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I've been doing some research on path-dependent types. The best description I could find for it was:

If L is a type label, then x.L and y.L are the same type iff x and y can be shown to refer to the same object.

This sometimes isn't the subtyping behaviour one would expect. I would expect that if L in the above example was indeed identical then that would be enough to make x.L and y.L indentical.

Is there any particular reason why Scala was designed this way?

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up vote 9 down vote accepted

The Scalable Component Abstractions paper has a good explanation on path dependent types and also a good example in Section 3: "Case study: subject/observer".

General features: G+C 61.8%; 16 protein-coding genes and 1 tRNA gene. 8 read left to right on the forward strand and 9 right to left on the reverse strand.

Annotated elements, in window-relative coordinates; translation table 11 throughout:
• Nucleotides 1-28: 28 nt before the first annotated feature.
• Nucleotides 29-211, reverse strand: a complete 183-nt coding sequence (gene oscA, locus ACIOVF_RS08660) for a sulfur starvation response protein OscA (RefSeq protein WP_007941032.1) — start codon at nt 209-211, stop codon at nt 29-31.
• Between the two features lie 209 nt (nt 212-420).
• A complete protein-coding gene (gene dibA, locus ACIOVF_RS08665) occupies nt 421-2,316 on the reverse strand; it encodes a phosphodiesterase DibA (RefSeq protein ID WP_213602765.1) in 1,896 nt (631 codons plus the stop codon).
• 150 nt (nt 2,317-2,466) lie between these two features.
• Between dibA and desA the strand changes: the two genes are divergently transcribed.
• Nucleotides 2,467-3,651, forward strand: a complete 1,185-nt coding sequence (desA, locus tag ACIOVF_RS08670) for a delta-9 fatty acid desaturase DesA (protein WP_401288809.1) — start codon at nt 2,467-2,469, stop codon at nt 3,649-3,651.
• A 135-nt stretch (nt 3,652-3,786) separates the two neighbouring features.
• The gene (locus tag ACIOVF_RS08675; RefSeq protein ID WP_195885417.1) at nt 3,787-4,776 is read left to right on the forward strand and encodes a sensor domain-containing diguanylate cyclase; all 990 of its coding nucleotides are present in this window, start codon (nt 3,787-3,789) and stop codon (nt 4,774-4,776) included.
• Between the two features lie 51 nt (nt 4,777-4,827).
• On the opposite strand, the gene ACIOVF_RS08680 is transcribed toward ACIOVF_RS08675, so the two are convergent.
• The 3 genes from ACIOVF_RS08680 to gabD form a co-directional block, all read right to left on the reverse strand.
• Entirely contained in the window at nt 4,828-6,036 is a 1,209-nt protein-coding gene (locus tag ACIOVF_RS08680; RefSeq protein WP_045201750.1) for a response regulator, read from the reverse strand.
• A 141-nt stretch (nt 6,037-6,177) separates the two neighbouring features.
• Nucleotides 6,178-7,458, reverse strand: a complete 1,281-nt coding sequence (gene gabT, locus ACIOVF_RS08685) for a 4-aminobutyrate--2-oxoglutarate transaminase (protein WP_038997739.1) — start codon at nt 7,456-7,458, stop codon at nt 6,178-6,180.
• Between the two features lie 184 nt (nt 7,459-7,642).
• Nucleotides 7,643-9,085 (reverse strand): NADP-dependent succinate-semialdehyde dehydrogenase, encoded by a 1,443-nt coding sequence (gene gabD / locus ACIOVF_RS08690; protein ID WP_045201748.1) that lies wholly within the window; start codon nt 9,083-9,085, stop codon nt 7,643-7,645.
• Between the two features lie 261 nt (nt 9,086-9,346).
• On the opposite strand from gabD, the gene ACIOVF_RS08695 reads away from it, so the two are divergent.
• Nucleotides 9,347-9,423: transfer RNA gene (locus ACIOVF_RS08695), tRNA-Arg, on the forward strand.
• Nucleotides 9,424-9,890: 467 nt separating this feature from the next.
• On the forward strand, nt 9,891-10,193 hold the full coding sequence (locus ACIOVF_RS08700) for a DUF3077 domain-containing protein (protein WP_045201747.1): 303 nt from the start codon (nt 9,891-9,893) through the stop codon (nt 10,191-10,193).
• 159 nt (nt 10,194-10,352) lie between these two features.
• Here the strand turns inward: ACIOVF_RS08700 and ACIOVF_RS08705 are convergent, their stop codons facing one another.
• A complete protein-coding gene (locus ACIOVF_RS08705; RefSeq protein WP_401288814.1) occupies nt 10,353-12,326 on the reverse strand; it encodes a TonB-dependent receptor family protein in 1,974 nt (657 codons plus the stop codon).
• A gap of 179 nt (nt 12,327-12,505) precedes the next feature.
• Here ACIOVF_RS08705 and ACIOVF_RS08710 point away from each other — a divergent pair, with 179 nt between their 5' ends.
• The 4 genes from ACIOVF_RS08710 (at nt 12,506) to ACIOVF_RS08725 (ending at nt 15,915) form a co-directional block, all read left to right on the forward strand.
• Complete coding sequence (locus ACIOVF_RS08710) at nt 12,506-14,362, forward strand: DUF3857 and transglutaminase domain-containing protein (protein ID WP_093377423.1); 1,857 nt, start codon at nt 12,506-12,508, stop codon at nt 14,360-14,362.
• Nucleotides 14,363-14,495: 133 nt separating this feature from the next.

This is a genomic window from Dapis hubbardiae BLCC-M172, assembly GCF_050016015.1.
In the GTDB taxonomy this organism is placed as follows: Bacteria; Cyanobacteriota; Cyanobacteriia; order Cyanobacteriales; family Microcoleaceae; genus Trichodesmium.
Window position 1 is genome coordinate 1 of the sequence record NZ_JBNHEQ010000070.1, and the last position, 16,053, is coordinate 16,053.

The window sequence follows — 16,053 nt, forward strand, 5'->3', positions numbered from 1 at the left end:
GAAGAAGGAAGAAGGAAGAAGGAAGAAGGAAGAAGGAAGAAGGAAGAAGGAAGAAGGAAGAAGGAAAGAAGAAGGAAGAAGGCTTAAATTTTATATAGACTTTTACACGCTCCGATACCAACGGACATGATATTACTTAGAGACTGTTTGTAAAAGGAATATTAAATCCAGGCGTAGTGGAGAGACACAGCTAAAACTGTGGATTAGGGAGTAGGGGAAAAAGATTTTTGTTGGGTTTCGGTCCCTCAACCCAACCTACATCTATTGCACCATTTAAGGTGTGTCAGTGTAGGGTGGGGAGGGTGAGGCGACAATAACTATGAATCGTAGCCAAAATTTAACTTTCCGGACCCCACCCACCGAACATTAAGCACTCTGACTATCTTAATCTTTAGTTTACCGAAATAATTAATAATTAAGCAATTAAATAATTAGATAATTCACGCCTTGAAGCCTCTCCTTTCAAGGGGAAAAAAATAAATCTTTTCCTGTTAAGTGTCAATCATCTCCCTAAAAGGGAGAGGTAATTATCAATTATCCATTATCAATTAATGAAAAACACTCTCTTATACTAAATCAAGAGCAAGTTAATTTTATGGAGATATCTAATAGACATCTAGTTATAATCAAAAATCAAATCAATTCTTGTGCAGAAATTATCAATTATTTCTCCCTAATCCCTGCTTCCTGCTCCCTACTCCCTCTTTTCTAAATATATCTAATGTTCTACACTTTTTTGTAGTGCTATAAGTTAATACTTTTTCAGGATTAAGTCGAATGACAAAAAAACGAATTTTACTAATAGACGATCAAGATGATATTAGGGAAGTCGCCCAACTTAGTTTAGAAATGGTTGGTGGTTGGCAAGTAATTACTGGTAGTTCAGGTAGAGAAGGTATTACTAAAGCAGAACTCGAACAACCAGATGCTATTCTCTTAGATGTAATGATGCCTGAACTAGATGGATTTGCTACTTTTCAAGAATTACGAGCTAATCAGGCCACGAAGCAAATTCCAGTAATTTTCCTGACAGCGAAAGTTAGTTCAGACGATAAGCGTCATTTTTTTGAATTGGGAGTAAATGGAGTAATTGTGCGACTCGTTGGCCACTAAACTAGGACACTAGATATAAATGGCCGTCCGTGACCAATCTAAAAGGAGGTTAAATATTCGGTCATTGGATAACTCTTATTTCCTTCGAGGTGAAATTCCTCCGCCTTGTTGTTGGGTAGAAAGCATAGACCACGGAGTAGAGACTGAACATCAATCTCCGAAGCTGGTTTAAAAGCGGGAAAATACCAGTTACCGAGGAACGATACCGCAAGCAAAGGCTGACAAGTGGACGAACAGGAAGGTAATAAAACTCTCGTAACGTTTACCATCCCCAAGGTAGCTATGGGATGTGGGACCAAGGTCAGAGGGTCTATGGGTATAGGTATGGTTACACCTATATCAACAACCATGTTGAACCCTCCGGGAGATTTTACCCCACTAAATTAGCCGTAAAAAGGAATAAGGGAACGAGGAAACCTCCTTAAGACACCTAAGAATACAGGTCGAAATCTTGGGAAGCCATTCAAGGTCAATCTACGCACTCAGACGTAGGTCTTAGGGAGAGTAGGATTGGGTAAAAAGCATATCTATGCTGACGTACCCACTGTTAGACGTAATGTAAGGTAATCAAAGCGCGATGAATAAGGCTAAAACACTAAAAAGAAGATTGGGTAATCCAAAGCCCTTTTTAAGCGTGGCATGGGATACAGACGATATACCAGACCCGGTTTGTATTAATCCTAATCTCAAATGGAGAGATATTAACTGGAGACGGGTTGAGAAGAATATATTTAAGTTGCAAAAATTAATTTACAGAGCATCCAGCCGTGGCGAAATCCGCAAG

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This paper explains it nicely. Basically, they're used to support abstract data type based programming and modularization.

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CMIIW, but this paper seems to have absolutely nothing to do with path-dependent types. –  Trevor Robinson Oct 7 '11 at 5:24
    
True - this should have linked to the Scalable Component Abstractions paper. –  axel22 Oct 10 '11 at 12:28
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Think about L as about type argument of generic class. Scala boasts about its type members but underlying JVM still has the same limitations.

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